systems, and states. This suggests that much of the variation in these standardized test scores is caused by experiences outside schools, especially experiences that vary with social class and environmental opportunities. This in turn is not surprising since the tests are designed to be independent of particular curriculum experiences.

So, when Eric Hanushek reports there is no systematic evidence that resource differences among schools have a large effect on student achievement, we should not be shocked given his outcome measures. We should, however, carefully scrutinize the policy implications that might be drawn from these results.

We might also think about improving the current model by changing the dependent variable as well as the independent variables. It seems much more reasonable to have an assessment device that is designed to measure what is being taught. That is what happens in many countries. That is what happens in college classes. Examinations are designed to assess student learning in the course taught, not in some generic course.

Imagine, then, a new scenario for a K-12 education production function. We carry out our new study in a state that has challenging content and performance standards. For our dependent variable we use student performance on a state assessment that is aligned with challenging state standards. For our independent variables we use measures of the resources that our theory of schooling indicates are critical to providing students with the opportunity to learn to the challenging new standards. Our study could analyze, for example, the relationship between student achievement and variations in teachers' knowledge and the quality of their teaching of the substance and skills in the content standards. It could explore the impact not of having computers in a classroom but of using computers and software to support students in their efforts to achieve the state's standards. And it could examine the relationship between students' control over their learning and their actual achievement.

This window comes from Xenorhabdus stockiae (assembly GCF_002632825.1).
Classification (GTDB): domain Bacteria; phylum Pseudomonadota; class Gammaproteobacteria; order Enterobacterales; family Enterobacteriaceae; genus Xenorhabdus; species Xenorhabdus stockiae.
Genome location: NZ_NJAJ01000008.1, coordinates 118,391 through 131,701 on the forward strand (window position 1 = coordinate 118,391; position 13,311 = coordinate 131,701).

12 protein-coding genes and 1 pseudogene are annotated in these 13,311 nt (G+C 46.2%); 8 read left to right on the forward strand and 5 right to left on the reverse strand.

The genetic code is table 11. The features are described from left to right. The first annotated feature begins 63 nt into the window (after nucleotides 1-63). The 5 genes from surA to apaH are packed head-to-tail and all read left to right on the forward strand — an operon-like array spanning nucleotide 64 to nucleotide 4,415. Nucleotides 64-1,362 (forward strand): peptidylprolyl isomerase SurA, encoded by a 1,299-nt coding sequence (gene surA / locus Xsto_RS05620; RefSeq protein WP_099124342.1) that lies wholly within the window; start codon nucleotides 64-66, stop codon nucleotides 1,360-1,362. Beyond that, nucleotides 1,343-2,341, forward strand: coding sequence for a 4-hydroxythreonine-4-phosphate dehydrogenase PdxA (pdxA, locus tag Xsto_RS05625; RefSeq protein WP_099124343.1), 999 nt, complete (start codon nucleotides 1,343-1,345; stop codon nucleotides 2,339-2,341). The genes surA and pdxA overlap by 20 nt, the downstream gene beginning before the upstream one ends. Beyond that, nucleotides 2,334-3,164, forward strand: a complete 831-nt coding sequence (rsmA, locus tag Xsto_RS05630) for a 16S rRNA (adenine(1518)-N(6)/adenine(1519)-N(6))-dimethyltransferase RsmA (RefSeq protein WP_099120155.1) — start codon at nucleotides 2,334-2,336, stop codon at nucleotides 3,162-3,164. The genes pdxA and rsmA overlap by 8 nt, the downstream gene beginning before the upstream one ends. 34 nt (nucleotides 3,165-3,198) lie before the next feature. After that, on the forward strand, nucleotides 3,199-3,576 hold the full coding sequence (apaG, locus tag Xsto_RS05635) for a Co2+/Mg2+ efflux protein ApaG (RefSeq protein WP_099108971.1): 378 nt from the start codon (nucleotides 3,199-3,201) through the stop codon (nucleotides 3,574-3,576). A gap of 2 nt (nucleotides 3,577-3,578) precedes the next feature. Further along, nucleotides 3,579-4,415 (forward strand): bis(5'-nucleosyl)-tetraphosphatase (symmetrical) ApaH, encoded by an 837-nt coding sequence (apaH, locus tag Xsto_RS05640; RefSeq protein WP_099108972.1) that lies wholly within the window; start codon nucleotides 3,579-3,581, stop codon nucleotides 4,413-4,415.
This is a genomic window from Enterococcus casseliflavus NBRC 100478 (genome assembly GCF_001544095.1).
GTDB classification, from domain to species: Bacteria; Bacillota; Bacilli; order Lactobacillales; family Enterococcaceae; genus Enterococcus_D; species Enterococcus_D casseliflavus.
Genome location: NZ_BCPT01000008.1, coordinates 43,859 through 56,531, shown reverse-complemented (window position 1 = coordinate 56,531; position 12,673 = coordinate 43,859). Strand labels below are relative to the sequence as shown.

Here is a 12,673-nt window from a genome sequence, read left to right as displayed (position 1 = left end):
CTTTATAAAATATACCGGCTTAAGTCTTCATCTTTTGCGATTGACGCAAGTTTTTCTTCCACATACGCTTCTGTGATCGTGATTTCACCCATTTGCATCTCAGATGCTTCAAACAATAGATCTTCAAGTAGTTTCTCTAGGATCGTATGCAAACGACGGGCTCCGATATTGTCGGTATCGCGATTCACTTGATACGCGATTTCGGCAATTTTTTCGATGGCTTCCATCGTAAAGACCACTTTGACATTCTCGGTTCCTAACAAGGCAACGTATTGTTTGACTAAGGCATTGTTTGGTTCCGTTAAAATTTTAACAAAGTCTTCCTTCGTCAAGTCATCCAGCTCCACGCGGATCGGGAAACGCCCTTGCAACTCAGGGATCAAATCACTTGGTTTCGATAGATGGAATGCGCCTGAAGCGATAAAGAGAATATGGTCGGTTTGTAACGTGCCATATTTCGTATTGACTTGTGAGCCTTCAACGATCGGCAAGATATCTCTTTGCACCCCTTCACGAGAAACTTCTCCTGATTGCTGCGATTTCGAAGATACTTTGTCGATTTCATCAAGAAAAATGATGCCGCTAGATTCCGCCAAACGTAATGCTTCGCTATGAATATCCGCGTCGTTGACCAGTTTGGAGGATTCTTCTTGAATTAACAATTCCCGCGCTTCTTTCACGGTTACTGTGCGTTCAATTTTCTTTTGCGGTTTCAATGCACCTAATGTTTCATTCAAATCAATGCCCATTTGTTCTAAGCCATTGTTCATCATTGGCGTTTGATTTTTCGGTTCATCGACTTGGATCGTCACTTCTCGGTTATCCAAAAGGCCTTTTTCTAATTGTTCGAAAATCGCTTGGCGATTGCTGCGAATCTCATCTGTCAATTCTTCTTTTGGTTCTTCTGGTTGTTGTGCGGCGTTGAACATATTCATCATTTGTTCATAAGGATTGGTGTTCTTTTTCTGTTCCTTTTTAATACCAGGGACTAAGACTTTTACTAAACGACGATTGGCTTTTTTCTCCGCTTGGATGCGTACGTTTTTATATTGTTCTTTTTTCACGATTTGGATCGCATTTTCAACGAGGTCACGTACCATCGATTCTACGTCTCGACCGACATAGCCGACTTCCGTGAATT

Our objective in examining production functions would be subtly different from the old version. We would no longer be interested in the global question "do variations in school resources and practices influence student achievement?" Of course, they do! We know that from many other studies. Few students learn French or calculus or plate tectonics unless they are taught it in school. Few students learn much science in their elementary years if their teachers lack the expertise to teach it effectively. The new production function should clearly show such effects.

Our interest would be in understanding how, to what extent, and under what circumstances the variations in specific circumstances and resources in classrooms relate to student achievement. One of the great advantages of an aligned system should be the efficiency that follows from having all of one's ducks in a row. The incentive would finally be right—hard work by students and well trained teachers would result in higher assessment scores. In addition to improving the quality of teaching and enhancing students' opportunities for learning, an

The National Academies | 500 Fifth St. N.W. | Washington, D.C. 20001
Copyright © National Academy of Sciences. All rights reserved.
Terms of Use and Privacy Statement